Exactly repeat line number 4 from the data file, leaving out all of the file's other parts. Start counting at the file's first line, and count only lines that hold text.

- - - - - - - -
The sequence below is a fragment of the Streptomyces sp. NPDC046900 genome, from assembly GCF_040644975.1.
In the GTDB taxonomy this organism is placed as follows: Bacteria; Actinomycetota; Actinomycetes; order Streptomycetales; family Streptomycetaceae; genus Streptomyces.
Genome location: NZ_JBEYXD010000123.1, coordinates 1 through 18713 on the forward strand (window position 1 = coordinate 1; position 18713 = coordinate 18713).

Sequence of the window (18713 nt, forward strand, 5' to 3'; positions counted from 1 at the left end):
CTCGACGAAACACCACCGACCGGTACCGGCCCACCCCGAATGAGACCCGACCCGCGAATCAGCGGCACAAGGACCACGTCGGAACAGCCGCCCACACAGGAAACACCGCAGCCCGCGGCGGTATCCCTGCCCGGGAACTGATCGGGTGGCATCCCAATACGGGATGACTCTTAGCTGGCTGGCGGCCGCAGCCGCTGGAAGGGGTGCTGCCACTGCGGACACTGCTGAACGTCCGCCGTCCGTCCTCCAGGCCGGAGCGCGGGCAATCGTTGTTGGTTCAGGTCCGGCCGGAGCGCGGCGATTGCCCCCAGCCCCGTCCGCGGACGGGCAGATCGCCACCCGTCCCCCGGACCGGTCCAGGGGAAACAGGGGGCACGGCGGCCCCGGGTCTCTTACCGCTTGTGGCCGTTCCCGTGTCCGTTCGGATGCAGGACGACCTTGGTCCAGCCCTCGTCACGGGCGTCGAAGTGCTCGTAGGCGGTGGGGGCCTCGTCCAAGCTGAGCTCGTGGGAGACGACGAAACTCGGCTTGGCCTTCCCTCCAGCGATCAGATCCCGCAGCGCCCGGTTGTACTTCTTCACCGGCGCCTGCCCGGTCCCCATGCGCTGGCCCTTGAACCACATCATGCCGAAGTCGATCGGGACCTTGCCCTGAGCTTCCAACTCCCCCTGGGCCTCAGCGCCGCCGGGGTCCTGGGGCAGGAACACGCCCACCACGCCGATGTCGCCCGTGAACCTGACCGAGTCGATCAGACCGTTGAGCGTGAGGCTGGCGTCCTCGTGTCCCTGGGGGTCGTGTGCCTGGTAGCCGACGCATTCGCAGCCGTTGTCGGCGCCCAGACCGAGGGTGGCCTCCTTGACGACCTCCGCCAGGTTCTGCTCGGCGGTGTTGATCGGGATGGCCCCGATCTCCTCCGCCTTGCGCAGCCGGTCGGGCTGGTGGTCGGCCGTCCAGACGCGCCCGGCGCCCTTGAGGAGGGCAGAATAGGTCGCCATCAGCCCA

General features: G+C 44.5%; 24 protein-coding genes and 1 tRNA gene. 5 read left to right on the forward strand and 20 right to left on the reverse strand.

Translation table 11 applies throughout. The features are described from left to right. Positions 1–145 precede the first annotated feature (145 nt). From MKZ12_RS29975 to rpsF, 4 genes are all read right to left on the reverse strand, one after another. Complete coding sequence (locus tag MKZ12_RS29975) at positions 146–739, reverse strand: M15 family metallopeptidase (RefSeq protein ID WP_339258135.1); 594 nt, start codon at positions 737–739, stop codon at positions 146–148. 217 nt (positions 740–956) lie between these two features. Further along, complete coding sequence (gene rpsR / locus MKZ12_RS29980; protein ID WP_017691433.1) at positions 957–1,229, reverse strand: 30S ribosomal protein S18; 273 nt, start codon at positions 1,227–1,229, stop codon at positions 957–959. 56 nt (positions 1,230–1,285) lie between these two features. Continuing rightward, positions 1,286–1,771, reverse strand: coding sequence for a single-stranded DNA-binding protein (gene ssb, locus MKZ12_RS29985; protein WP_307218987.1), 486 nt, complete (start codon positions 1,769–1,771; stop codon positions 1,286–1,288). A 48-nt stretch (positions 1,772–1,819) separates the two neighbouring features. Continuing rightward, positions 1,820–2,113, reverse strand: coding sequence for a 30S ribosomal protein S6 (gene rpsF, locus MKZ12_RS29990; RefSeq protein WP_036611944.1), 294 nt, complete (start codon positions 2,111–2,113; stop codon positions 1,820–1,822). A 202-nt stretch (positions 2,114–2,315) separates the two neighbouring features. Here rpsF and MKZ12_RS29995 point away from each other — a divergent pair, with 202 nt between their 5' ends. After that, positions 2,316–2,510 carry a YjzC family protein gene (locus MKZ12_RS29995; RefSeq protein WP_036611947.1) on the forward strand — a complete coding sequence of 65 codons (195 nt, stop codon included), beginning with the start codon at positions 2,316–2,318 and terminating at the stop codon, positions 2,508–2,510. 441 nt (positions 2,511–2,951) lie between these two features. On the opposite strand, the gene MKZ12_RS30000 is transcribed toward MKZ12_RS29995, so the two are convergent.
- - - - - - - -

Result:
Sequence of the window (18713 nt, forward strand, 5' to 3'; positions counted from 1 at the left end):